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Australia is an increasingly popular country for hiring overseas employees in the APAC region. With it’s strong economy, highly skilled workforce, and business-friendly legal environment, many international companies seek to hire there.
Read more to find out everything you need to know about hiring in Australia.
21.89M (Labor Force 9.46 million)
Australian Dollar (AUD)
GDP per capita
Ease of Doing Business
4th in the world
$812.60 per week before tax working 38 hours
$1769.80 per week
Minimum of 4 weeks annually
In response to the COVID-19 pandemic, Australia’s strict international border closures saw the Australian economy dip twice in terms of GDP across both 2020 and 2021. For the financial year ending June 2022, the Australian economy managed an upward trend increasing its GDP by 3.6.%, up from last 12 months. However, this trendline has slowed, with forecasts of a slight economic reversal leading up to the end of Q4 of 2022 driven by evolving instability in economic markets worldwide.
The border closures imposed by the Australian Government meant that Australia was slower in joining other developed countries toward increases in GDP from lifted border restrictions and lower pandemic measures from early 2021.
Australia has some of the worlds strictest labour laws covering all types of employment, with a strong emphasis on protecting the rights of employees. Australian labour laws are stipulated across several federal legislative instruments including the Fair Trading Act 2009, the Superannuation Guarantee Act and the Workplace Health and Safety Act 2011.
These Acts protect certain basic employment rights including the right to national minimum wage, paid leave and holiday entitlements, a safe workplace free of bullying, discrimination or harassment and mandatory payments to superannuation (Australia’s version of a pension fund). If you are looking to hire talent in Australia, it is important to understand all of your obligations as an employer or you could be faced with hefty penalties.
The business culture in Australia resembles other western countries such as the United States or the United Kingdom. However, Australians can be a little more laid back across many business settings, where other countries might follow strict business etiquette rules. Overall the Australian business culture leans more towards an egalitarian model, where hierarchy is less accepted and everyone is seen as equals, despite the position they hold.
Australians like to keep a social and friendly business communication style. Sometimes their tone can come across a little too causal, but even so, they still mean business. Australians like to build relationships, and a lot of the time consider their colleagues as friends. This leads to many social work outings, including after work drinks and annual work social events including Christmas parties to celebrate the end of the work year.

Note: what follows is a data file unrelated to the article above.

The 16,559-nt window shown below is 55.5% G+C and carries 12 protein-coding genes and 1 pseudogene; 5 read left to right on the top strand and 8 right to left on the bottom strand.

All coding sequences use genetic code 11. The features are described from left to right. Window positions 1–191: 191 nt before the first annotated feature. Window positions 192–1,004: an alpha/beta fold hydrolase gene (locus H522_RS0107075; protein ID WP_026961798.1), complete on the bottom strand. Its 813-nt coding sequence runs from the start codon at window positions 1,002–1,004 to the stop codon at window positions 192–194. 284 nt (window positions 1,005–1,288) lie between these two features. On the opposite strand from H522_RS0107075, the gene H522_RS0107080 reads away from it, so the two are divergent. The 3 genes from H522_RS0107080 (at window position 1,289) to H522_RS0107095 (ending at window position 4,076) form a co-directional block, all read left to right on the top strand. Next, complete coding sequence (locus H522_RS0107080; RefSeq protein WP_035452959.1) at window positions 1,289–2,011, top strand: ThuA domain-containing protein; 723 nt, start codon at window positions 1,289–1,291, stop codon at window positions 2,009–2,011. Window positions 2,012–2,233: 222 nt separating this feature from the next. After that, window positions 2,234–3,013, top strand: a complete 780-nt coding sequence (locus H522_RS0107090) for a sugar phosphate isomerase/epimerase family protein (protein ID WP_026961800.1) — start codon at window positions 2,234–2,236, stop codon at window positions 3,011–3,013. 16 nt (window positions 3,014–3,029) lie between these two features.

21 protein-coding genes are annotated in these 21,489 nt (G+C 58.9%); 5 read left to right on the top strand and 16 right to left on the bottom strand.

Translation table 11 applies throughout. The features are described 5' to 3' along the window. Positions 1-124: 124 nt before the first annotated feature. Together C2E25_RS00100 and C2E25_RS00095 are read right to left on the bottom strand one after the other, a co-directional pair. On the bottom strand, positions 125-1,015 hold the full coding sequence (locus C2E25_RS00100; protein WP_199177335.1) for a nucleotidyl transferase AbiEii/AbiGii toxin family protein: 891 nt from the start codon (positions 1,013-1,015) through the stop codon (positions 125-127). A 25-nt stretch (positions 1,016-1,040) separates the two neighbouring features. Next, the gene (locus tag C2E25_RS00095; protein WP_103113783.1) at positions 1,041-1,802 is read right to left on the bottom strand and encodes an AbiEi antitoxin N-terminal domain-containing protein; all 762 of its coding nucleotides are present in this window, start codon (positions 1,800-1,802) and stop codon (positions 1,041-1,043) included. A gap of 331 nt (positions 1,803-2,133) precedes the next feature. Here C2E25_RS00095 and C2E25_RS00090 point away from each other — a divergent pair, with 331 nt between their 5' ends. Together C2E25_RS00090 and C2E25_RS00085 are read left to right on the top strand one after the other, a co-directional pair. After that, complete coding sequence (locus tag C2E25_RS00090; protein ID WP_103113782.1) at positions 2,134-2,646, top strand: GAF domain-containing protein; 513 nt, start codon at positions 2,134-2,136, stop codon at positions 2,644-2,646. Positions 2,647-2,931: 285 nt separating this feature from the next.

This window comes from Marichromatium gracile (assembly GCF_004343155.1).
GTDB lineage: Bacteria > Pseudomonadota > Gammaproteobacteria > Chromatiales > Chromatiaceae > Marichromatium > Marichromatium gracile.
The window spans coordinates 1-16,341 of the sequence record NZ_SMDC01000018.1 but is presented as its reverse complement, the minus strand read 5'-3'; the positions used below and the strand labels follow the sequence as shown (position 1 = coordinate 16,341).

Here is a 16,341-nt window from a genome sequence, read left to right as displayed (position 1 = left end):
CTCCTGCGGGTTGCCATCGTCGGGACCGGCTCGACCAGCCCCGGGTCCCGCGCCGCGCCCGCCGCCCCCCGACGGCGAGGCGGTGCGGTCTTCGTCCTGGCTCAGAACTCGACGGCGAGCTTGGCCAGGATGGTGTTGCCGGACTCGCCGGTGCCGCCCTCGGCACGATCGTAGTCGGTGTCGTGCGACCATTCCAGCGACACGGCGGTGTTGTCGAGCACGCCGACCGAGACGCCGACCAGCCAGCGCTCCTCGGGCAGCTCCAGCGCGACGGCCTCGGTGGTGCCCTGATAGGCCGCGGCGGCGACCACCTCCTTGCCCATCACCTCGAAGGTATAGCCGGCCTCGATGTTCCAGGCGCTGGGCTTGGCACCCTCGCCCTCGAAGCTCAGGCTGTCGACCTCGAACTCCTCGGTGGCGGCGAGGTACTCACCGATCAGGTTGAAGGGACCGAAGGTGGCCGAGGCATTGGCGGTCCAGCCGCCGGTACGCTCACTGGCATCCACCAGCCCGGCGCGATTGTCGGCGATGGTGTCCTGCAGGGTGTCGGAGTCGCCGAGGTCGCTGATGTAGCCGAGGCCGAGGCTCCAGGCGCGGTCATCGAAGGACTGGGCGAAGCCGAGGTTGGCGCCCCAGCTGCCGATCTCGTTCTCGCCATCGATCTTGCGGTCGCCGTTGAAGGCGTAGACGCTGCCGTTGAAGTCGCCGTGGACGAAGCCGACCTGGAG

Punctuality is another area that is very important to Australians when it comes to doing business as those who are late for anything business related are considered to be wasting the others time. This also extends to scheduling meetings, and keeping to set time limits.
Nonetheless, although Australians may come across to not take life or work too seriously, this only surface deep. Australians have a world renowned reputation to be very hard workers.
As many countries are using these days, online recruitment platforms are quickly becoming the preferred way to search for jobs in Australia. When looking to hire employees in Australia, positing your job ad on any of the major social media platforms will catch traction. Posting the ad on any number of the local online job marketplaces such as SEEK, Indeed, or Jora is also a way to find a range of talent. For those in the trade industry, word of mouth referrals still happen quite frequently and are a popular method to recruit employee levels from apprentices to FT contractors.
Whether an employer or employee, one thing to know about Australian when it comes to the interview process is that both take them very seriously. Depending on the level, capacity and company will determine what sort of interview is most common and the structure. For larger companies, there will be added steps prior to a formal interview such as the use of psychometric or behavioural tests. For smaller local companies, interviews may take on a more informal tone with little structure. The pandemic has also opened companies up to offering the choice to have an online interview, as an initial interview up to the final stage. A standard time an interview should go for is 30-60 minutes.
In Australia, it is permitted to ask a candidates details of their current salary, their salary expectation or previous salary as part of the recruitment process. However, if a candidate responds to any one of these questions and the information provided is used to discriminate or treat a candidate less favourably, it is unlawful under Australian anti-discrimination legislation.